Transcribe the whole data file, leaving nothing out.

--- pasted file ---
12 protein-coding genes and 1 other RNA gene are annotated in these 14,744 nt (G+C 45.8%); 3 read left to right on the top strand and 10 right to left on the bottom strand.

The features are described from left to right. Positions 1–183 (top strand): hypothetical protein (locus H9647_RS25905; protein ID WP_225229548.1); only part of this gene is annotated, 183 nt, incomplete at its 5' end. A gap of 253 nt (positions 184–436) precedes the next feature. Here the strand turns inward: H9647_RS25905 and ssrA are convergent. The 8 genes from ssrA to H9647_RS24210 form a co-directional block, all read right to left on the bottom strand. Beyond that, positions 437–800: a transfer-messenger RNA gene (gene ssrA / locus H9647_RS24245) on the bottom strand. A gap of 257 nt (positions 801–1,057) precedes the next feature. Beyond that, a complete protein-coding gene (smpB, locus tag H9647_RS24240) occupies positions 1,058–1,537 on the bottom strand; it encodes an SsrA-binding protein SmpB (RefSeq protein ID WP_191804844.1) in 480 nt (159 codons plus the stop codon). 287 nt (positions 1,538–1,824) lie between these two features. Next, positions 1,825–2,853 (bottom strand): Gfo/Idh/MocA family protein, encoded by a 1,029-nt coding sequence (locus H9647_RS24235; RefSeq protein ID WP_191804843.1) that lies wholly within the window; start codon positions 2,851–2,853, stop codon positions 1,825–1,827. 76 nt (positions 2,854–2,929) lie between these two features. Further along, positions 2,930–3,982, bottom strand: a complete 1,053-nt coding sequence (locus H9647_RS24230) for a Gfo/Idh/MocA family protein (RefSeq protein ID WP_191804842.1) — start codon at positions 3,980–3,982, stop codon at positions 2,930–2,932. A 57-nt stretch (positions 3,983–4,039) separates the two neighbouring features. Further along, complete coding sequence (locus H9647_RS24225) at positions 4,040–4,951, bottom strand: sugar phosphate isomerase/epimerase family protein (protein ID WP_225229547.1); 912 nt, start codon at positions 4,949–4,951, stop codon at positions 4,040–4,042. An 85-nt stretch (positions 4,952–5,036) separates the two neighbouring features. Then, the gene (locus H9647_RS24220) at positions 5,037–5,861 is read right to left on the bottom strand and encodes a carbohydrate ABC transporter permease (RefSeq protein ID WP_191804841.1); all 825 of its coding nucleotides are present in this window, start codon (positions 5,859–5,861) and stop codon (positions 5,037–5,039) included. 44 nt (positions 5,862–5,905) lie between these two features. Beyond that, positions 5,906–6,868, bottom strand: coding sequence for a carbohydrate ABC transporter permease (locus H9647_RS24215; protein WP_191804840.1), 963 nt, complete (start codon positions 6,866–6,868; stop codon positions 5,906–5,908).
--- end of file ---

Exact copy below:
12 protein-coding genes and 1 other RNA gene are annotated in these 14,744 nt (G+C 45.8%); 3 read left to right on the top strand and 10 right to left on the bottom strand.

The features are described from left to right. Positions 1–183 (top strand): hypothetical protein (locus H9647_RS25905; protein ID WP_225229548.1); only part of this gene is annotated, 183 nt, incomplete at its 5' end. A gap of 253 nt (positions 184–436) precedes the next feature. Here the strand turns inward: H9647_RS25905 and ssrA are convergent. The 8 genes from ssrA to H9647_RS24210 form a co-directional block, all read right to left on the bottom strand. Beyond that, positions 437–800: a transfer-messenger RNA gene (gene ssrA / locus H9647_RS24245) on the bottom strand. A gap of 257 nt (positions 801–1,057) precedes the next feature. Beyond that, a complete protein-coding gene (smpB, locus tag H9647_RS24240) occupies positions 1,058–1,537 on the bottom strand; it encodes an SsrA-binding protein SmpB (RefSeq protein ID WP_191804844.1) in 480 nt (159 codons plus the stop codon). 287 nt (positions 1,538–1,824) lie between these two features. Next, positions 1,825–2,853 (bottom strand): Gfo/Idh/MocA family protein, encoded by a 1,029-nt coding sequence (locus H9647_RS24235; RefSeq protein ID WP_191804843.1) that lies wholly within the window; start codon positions 2,851–2,853, stop codon positions 1,825–1,827. 76 nt (positions 2,854–2,929) lie between these two features. Further along, positions 2,930–3,982, bottom strand: a complete 1,053-nt coding sequence (locus H9647_RS24230) for a Gfo/Idh/MocA family protein (RefSeq protein ID WP_191804842.1) — start codon at positions 3,980–3,982, stop codon at positions 2,930–2,932. A 57-nt stretch (positions 3,983–4,039) separates the two neighbouring features. Further along, complete coding sequence (locus H9647_RS24225) at positions 4,040–4,951, bottom strand: sugar phosphate isomerase/epimerase family protein (protein ID WP_225229547.1); 912 nt, start codon at positions 4,949–4,951, stop codon at positions 4,040–4,042. An 85-nt stretch (positions 4,952–5,036) separates the two neighbouring features. Then, the gene (locus H9647_RS24220) at positions 5,037–5,861 is read right to left on the bottom strand and encodes a carbohydrate ABC transporter permease (RefSeq protein ID WP_191804841.1); all 825 of its coding nucleotides are present in this window, start codon (positions 5,859–5,861) and stop codon (positions 5,037–5,039) included. 44 nt (positions 5,862–5,905) lie between these two features. Beyond that, positions 5,906–6,868, bottom strand: coding sequence for a carbohydrate ABC transporter permease (locus H9647_RS24215; protein WP_191804840.1), 963 nt, complete (start codon positions 6,866–6,868; stop codon positions 5,906–5,908).